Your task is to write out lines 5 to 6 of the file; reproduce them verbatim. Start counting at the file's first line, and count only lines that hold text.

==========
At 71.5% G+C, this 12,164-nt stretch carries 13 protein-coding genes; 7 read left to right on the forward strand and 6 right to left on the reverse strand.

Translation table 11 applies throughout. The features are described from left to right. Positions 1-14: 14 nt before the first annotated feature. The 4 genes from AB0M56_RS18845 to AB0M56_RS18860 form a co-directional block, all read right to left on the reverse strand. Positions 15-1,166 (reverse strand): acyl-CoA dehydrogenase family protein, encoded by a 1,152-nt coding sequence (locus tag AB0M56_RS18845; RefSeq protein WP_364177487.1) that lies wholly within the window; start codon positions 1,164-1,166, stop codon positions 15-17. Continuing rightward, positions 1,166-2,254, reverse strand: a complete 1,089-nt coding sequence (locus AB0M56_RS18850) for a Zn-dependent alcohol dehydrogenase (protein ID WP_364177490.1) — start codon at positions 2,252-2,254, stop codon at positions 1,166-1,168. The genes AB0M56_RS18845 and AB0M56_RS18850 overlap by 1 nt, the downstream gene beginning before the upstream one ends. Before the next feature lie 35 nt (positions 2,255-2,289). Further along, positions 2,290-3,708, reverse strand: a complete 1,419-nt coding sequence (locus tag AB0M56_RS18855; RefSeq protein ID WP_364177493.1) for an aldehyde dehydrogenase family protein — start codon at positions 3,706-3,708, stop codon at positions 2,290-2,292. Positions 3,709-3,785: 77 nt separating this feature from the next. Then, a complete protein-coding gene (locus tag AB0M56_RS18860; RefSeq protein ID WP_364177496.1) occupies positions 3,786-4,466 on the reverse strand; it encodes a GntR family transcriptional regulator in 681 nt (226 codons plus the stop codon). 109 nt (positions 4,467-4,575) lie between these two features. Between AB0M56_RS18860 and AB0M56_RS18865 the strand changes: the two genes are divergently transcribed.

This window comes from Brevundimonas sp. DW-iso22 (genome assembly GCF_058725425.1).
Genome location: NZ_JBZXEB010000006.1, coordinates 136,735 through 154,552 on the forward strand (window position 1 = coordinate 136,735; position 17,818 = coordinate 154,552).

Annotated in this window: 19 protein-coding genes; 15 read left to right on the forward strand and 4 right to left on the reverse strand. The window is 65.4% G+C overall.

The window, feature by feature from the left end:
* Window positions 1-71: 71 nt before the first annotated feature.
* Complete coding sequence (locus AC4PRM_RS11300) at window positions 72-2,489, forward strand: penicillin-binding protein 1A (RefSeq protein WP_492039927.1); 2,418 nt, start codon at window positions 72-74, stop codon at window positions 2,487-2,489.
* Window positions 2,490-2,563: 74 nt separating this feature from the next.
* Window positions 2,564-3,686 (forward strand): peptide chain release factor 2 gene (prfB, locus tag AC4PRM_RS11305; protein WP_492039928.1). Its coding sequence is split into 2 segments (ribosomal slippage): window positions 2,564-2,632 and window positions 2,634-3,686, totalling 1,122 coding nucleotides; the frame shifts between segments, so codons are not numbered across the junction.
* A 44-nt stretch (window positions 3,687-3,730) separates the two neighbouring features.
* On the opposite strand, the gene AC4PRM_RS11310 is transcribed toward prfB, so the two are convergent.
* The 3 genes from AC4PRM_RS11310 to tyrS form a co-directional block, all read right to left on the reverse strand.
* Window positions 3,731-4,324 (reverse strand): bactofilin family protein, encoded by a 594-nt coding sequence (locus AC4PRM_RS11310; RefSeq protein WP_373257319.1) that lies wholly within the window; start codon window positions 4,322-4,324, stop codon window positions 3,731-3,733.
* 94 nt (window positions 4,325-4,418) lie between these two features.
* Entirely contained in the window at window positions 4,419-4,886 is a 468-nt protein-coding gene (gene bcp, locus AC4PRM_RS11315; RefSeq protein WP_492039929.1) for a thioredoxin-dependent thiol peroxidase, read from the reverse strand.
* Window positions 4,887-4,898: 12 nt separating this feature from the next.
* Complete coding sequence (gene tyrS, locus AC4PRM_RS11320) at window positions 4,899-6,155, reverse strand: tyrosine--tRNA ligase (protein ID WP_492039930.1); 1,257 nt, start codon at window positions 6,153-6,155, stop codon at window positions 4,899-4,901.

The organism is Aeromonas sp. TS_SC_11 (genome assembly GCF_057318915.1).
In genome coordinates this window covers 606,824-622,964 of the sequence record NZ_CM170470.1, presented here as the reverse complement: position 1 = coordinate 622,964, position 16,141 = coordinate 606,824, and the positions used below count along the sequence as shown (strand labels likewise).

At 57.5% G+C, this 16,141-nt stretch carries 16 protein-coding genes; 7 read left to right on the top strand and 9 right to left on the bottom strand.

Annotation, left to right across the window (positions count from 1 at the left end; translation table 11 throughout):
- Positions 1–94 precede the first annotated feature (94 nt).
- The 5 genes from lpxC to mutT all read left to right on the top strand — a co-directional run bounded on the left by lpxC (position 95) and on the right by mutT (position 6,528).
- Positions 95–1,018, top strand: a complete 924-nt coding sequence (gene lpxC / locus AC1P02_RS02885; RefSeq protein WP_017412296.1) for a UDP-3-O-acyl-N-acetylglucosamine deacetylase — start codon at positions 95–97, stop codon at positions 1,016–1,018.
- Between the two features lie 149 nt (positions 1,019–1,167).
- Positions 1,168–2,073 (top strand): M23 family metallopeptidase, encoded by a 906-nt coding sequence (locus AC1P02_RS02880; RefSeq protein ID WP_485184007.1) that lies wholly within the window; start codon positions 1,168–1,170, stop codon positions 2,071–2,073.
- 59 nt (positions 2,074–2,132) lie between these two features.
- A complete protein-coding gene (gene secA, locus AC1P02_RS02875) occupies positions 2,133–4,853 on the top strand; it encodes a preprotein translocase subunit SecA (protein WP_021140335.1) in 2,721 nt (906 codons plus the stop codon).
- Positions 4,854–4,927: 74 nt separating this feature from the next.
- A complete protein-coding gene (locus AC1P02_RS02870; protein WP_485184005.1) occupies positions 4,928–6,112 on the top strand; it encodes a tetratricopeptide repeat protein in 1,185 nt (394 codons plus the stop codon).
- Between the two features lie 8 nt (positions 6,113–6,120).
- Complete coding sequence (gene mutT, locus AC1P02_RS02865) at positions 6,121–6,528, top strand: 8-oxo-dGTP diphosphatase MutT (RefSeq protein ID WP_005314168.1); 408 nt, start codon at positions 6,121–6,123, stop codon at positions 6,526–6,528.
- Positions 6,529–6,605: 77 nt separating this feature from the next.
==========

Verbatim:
Annotated in this window: 19 protein-coding genes; 15 read left to right on the forward strand and 4 right to left on the reverse strand. The window is 65.4% G+C overall.

The window, feature by feature from the left end: